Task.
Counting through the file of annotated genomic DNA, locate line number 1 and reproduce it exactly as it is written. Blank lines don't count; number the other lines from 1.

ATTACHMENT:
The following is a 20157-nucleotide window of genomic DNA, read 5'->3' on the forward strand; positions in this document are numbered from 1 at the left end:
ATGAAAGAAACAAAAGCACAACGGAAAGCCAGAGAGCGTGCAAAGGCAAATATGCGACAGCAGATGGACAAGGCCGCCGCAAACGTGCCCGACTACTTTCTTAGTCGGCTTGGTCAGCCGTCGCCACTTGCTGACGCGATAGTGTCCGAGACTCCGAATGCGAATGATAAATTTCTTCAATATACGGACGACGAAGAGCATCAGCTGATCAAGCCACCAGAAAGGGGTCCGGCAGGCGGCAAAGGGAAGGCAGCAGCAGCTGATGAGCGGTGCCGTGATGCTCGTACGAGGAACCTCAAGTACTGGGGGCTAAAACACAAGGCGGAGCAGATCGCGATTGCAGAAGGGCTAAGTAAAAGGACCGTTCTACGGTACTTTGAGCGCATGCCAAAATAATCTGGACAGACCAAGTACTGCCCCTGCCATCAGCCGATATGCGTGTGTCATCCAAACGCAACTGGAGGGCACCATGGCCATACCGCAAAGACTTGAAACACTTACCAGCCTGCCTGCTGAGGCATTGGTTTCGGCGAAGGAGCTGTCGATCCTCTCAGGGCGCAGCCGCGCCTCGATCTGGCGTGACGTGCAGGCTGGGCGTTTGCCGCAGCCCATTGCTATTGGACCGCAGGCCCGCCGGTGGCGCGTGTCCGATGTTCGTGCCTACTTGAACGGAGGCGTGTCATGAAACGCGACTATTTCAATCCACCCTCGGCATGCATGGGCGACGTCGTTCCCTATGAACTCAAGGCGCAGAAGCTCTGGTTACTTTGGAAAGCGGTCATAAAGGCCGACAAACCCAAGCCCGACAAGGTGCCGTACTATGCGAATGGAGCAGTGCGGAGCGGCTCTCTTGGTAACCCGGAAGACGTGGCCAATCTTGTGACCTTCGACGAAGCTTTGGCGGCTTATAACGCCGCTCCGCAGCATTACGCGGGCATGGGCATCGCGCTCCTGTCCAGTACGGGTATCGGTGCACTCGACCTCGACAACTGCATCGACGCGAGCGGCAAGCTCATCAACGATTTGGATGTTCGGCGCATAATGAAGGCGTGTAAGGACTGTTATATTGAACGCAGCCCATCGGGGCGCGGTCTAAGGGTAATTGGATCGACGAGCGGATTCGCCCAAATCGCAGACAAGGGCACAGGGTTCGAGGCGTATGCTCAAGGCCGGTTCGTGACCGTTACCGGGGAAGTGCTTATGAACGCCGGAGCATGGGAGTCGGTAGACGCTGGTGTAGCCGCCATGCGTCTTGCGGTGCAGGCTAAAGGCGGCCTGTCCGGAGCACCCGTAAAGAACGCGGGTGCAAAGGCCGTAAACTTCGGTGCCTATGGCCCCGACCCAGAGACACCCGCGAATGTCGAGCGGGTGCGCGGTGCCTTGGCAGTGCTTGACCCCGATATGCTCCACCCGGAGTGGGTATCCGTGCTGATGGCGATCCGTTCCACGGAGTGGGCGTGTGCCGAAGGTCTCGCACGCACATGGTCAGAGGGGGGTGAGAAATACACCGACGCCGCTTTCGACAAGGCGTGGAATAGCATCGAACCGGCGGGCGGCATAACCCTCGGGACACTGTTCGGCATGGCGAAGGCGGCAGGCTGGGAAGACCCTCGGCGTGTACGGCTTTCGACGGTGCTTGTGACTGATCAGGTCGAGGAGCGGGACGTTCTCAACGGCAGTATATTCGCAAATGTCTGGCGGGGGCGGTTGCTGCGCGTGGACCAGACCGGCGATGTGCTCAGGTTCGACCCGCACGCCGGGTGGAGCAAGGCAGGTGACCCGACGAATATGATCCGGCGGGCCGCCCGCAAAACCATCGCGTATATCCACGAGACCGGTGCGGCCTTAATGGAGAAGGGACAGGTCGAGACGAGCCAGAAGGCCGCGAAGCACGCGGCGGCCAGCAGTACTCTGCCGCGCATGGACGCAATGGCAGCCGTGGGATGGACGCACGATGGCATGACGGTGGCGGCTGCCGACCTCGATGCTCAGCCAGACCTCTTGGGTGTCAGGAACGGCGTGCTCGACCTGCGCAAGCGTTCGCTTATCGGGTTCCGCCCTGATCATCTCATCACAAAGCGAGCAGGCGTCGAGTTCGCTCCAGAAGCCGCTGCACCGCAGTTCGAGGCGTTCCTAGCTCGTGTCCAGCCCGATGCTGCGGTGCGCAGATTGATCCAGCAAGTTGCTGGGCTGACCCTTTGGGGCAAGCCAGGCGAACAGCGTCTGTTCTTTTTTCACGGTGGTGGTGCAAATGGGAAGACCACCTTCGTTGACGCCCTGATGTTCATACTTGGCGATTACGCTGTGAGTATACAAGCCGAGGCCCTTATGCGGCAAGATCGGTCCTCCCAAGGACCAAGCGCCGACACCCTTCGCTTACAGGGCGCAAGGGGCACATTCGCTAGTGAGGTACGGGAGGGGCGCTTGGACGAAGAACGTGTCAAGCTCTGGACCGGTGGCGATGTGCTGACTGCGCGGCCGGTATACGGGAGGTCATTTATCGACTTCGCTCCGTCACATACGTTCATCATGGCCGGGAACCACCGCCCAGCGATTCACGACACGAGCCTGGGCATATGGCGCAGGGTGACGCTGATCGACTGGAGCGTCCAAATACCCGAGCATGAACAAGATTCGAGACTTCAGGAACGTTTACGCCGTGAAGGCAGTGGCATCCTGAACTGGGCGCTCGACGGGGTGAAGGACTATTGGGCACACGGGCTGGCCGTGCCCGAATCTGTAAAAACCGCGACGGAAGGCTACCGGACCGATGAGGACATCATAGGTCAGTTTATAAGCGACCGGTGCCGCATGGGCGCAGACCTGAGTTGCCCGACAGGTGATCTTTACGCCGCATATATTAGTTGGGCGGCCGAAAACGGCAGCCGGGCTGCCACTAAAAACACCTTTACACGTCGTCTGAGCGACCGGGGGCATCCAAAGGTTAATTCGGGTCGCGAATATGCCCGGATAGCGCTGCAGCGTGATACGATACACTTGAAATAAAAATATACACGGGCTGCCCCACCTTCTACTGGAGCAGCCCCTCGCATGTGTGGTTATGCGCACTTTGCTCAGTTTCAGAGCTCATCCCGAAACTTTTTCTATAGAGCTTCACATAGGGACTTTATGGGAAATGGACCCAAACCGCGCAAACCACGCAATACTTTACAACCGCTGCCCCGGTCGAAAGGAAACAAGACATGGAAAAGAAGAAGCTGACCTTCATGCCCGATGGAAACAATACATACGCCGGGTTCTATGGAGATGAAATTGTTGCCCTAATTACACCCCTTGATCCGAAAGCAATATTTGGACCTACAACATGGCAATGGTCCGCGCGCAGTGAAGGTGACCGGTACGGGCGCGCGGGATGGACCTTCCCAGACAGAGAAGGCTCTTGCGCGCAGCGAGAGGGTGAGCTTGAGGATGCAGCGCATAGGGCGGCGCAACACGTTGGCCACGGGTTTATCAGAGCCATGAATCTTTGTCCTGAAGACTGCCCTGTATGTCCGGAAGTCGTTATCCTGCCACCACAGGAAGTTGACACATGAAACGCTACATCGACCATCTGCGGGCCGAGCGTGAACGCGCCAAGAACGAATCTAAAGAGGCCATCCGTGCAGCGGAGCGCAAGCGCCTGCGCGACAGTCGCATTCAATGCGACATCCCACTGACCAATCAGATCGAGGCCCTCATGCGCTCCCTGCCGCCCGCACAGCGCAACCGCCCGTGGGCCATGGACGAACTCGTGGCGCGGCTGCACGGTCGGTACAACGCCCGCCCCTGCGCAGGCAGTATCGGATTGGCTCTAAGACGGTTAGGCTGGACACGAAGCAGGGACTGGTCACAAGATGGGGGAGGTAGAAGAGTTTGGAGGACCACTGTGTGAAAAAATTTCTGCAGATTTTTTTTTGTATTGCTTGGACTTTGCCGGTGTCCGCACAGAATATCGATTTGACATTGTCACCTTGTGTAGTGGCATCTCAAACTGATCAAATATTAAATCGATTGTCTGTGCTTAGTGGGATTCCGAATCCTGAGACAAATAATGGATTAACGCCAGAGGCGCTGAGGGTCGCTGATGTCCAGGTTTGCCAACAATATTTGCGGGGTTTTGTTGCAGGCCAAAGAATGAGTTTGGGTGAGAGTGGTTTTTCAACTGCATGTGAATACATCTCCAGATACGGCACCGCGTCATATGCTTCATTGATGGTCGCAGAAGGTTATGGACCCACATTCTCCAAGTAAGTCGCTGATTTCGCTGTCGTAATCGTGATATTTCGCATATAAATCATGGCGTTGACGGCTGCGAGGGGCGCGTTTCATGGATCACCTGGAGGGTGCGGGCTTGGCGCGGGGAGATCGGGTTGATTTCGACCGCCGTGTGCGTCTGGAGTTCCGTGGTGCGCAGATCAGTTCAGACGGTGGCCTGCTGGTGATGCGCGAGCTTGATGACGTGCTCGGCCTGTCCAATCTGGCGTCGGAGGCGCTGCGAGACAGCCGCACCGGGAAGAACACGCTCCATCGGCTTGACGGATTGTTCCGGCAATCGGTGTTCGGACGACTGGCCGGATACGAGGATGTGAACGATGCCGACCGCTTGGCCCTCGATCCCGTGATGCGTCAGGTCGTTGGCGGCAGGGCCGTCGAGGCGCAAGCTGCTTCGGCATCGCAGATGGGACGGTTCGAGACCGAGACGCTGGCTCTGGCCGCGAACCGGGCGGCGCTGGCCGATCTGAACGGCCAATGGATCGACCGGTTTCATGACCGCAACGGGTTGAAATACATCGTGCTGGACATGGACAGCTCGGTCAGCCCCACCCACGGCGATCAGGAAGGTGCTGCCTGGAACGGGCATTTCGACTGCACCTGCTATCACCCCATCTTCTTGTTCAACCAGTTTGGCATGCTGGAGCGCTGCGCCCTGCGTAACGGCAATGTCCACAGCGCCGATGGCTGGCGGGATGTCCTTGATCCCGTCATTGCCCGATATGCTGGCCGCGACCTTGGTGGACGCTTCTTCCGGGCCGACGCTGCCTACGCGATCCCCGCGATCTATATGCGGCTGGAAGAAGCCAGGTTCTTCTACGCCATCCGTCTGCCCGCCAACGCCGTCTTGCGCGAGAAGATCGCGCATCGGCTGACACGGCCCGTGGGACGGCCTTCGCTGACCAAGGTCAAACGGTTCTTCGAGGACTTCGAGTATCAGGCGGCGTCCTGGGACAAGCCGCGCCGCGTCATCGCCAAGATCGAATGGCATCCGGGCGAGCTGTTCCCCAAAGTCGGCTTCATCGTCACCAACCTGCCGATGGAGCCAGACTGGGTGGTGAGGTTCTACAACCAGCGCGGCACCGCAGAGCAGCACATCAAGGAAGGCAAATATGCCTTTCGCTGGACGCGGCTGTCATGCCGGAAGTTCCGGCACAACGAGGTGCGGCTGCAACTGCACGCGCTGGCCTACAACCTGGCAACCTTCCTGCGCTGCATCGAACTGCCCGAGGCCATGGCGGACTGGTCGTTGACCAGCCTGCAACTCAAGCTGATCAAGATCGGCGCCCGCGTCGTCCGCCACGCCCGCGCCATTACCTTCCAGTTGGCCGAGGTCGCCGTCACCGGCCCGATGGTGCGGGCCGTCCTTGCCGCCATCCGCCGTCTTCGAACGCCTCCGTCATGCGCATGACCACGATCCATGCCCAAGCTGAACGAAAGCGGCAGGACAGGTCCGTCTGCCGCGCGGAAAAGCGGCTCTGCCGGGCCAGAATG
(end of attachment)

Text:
The following is a 20157-nucleotide window of genomic DNA, read 5'->3' on the forward strand; positions in this document are numbered from 1 at the left end: